Just gotta LIVE, LOVE and LAUGH!

Tuesday, January 2, 2007


Happy New Year!

In about, oh, two or three weeks I will adjust to 2007 in print, my print that is. All of my checks for the next couple of weeks will be messy due to the scratching out of 2006 and correcting with 2007. I know a lot of us do that, with every new year, but I really wish that just this once I could get it right from the very first opportunity.

Change. Do we learn to adapt better as we grow older or does it become more difficult? The older we get the more practice we've had, right? Does "practice make perfect"? Apparently not in my case! I think I'm a little more patient now that I'm a little older, or maybe it's not patience but rather just the slower reflexes. Takes me a lot longer to respond, or to even realize a response is on it's way. Maybe that's a good thing...

So we've started another new year. Because my horses and cats are registered, they are all considered a year older as of January 1. It won't be too long before I (hopefully) will see another birthday roll around. I tried to stop having birthdays at the age of 35 but my family and friends just wouldn't go for that. One of my oldest and dearest friends gets a big kick out the fact that I reach that "another year older" mark about seven months before she does. Sure, it's funny now, but when I turned 16 and could drive while she had another seven months to be "hauled around", it wasn't so funny! My how things change! My kids are getting older too, doesn't seem possible they could both be over 30 now.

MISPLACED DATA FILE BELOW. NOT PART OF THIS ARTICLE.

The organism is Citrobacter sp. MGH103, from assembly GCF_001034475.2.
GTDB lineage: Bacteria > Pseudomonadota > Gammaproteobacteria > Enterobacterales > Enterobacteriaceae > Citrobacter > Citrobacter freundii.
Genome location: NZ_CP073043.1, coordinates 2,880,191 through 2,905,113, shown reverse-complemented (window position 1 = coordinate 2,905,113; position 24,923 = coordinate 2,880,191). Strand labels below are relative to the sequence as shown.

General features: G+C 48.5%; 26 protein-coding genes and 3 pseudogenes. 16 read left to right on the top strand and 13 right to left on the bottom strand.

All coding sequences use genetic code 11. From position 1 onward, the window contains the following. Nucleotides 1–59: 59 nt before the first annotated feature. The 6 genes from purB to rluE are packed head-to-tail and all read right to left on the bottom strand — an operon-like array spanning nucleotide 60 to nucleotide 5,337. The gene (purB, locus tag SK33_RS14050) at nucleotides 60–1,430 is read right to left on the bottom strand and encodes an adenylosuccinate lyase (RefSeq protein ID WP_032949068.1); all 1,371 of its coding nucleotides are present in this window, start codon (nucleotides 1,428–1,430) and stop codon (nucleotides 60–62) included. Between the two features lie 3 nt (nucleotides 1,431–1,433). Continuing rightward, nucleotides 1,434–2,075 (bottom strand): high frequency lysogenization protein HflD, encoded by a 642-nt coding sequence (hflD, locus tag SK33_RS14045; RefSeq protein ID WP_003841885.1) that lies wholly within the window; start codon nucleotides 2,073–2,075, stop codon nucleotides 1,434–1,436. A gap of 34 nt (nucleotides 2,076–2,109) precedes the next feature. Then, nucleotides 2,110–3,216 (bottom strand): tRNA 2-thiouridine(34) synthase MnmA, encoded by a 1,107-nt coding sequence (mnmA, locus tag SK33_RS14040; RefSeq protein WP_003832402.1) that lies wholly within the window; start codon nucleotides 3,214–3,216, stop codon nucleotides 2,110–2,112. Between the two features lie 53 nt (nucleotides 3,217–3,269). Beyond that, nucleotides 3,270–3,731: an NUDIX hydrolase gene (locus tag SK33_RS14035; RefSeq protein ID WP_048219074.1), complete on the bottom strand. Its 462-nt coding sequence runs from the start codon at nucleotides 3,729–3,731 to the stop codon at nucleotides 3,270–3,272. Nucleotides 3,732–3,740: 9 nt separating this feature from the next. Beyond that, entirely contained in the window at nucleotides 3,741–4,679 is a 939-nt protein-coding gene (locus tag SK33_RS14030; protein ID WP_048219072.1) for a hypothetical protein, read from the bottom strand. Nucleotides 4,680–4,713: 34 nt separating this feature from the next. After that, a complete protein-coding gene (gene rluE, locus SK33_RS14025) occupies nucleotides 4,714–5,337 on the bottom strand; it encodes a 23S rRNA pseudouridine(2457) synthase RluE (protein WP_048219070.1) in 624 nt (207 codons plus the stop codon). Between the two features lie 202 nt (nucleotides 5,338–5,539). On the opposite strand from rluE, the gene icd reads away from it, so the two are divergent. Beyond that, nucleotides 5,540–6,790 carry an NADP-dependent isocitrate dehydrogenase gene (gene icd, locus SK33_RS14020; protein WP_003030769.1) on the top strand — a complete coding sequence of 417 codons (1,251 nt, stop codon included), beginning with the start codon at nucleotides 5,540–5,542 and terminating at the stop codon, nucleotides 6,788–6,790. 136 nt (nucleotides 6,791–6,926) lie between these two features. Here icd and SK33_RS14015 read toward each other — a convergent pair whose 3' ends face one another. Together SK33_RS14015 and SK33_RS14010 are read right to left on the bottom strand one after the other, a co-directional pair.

Regardless of age, mine or someone else's, patience, reflexes, or lack of, it's time to start a new year. Life does go on and I still believe it's best not to take ourselves or this life too seriously. So, please take the time to just kick back, relax, take a deep cleansing breath and always remember to LIVE, LOVE, and LAUGH!!!

My Cherokee Grandmother

My Cherokee Grandmother
Selva COX/Opal Nokomis SMITH Nolen

Enjoying the Ride

Enjoying the Ride
October 31, 2008

Daddy Cat, Jr.

Daddy Cat, Jr.
"You're blocking my light!"


Chester & Princess Out For a Ride